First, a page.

FIG. 1 represents a schematic flow path for moving particles in one analyzer that falls within the purview of the present invention. It is appreciated that the schematic illustration of FIG. 1 represents merely one approach for analyzing and sorting cells using the flow cytometric technique, and that many variations of the embodiment of FIG. 1 may be utilized in conjunction with the present invention. The full details of the analyzer schematically represented in FIG. 1 have been described in a commonly assigned patent application, Ser. No. 276,738, filed on June 24, 1981.
Turning now to the details of FIG. 1 herein, sorting apparatus 10 includes a flow manifold assembly 15 which is designed to provide a stream of flowing liquid containing the particles or cells to be analyzed and sorted. Flow manifold assembly 15 is preferably fabricated in two parts, an upper portion 16 and a lower portion 18. These portions are preferably separable so that a liquid chamber 20 may be inserted and removed, for interchangeability, within the flow paths inside the flow manifold assembly. A sample injection manifold 21 in the embodiment being described depends downwardly so that a container 22 carrying the particles to be analyzed may be inserted thereon. An O-ring 24 is included on the sample injection manifold 21 to assure a liquid-tight fit between the injection manifold and the container.
A main flow cavity 26 is included in the flow manifold assembly and is normally substantially larger in diameter than flow chamber 20. To facilitate smooth, laminar flow the main flow cavity includes a tapered segment 28 converging toward flow chamber 20. Depending into main flow cavity 26 is a sample tube 29 with a lumen 30 extending therethrough. Tube 29 also includes a tapered segment 31 which tapers toward flow chamber 20. In order to provide proper flow and avoid mixing of the sampling liquid and sheath liquid, tapered segment 31 is positioned inside the main flow cavity to leave a short space between its end and flow chamber 20. The opposite end 32 of the sample tube extends beyond injection manifold 21 so that it will be submerged inside sampling liquid 34 within container 22. The sampling liquid includes particles or cells 33 dispersed throughout which are to be analyzed and sorted.
A channel 35 communicates with main flow cavity 26. Liquid is delivered to the main flow cavity through channel 35 to serve as an outer sheath for particles flowing in the liquid stream. Sheath liquid 36 is generally pressurized as it flows through channel 35. Further, sheath liquid 36 should be substantially particle free so that it does not interfere with the analysis of the particles and should be capable of carrying an electrical current so that a potential can be applied across the orifice of the flow chamber for particle analysis purposes. A saline solution is desirably utilized as the sheath liquid.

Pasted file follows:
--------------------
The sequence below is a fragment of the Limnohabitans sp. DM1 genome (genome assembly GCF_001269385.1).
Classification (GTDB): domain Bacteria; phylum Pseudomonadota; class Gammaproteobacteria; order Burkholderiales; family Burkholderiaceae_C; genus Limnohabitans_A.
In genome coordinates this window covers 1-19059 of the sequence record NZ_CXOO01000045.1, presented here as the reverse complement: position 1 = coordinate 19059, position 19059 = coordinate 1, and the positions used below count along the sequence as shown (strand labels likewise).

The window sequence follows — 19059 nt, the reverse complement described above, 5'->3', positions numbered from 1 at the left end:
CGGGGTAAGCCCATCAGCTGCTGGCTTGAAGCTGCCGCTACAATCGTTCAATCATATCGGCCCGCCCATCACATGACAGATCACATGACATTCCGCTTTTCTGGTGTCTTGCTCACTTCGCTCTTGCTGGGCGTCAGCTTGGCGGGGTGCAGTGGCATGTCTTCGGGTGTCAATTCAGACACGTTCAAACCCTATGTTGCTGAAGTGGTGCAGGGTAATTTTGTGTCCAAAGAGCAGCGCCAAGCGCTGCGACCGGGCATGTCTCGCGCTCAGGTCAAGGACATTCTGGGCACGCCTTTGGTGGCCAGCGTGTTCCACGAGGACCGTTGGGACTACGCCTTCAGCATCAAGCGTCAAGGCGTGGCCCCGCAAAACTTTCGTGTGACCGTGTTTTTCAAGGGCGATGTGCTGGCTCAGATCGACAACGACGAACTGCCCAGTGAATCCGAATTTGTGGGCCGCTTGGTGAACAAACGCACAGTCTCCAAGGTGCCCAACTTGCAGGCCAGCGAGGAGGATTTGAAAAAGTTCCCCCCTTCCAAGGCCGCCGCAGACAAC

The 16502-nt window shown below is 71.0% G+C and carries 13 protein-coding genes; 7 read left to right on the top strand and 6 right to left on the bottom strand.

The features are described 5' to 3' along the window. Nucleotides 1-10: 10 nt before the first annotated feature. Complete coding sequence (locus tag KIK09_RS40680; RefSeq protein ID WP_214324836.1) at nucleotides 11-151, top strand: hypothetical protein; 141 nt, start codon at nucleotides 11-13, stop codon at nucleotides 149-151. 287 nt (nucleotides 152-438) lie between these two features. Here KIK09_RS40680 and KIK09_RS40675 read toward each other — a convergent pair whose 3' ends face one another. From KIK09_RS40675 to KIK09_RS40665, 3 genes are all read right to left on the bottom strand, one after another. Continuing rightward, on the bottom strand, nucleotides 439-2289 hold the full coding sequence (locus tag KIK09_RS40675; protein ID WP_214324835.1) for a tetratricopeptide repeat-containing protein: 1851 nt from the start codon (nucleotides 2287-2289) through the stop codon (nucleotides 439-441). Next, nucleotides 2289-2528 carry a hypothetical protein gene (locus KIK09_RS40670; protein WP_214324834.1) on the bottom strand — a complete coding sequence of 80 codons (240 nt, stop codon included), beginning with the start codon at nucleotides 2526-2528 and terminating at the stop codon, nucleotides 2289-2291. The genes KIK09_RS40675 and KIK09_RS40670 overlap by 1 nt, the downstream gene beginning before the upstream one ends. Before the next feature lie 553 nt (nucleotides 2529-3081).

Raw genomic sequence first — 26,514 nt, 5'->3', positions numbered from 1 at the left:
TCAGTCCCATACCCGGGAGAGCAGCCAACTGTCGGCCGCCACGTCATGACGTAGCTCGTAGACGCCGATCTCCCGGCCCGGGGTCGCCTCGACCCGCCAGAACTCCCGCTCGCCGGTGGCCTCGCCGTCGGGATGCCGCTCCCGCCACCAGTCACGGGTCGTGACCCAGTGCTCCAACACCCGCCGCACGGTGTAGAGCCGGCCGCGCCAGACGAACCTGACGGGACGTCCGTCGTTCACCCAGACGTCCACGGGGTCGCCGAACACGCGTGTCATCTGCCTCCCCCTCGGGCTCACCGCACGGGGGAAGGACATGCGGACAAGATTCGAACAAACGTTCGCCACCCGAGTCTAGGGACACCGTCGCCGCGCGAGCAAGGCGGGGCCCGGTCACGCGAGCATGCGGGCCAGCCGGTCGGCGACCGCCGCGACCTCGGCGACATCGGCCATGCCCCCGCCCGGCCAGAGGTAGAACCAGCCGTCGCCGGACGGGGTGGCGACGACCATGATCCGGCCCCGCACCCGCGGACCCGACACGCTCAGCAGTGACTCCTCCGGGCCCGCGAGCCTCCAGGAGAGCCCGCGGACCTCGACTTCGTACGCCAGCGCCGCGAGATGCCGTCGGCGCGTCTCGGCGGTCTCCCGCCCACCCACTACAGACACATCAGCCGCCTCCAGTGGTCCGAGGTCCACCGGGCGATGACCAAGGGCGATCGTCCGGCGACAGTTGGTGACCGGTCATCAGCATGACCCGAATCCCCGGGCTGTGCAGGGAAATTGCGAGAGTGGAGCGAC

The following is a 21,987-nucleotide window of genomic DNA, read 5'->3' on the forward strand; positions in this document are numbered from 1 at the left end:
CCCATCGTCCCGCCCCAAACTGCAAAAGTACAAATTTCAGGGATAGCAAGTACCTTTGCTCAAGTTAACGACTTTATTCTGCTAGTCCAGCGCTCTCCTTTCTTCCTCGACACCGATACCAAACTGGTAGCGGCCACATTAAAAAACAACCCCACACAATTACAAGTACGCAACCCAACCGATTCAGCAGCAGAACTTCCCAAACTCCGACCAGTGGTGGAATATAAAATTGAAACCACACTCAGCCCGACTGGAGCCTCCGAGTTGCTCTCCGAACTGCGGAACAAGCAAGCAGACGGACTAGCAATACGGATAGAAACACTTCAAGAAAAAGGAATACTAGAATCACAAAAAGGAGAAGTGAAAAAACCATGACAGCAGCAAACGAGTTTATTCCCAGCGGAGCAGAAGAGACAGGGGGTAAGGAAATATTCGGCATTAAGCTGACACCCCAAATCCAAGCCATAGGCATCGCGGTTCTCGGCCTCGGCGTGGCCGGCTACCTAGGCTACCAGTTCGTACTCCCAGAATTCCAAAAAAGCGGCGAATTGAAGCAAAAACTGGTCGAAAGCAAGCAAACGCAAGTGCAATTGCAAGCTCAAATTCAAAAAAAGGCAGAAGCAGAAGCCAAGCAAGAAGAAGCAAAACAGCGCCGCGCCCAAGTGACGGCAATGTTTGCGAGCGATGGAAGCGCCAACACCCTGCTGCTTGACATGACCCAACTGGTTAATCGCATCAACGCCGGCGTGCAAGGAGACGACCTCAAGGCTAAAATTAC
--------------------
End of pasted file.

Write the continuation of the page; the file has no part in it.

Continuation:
On the side of flow chamber 20 opposite from main flow cavity 26, another channel 38 is provided in the flow manifold assembly. Channel 38 is in fluid communication with the outlet end of flow chamber 20. A secondary sheath liquid flows through channel 38 normally at a slightly lower pressure than the flow of sheath liquid 36 in channel 35. Once again, a saline solution is desirably employed as secondary sheath liquid 39. A pair of hollow concentrically arranged tubes 40 and 41 are positioned inside the flow manifold assembly so that they are in fluid communication with channel 39, and so that their interior ends are in close juxtaposition with the outlet end of flow chamber 20. Tubes 40 and 41 are designed to facilitate the sorting of the particles after analysis, and will be described in greater detail hereinafter.
A drain channel 42 communicates with main flow cavity 26 and includes a valve 44 which is normally closed during the main flow of liquid through the manifold assembly. Drain channel 42 is provided to drain liquid from the manifold assembly after the flow operations have been completed, and also allows a reverse flow of liquid through flow chamber 20 and main cavity 26 in order to dislodge any particles or other impediments which may be causing a blockage therein.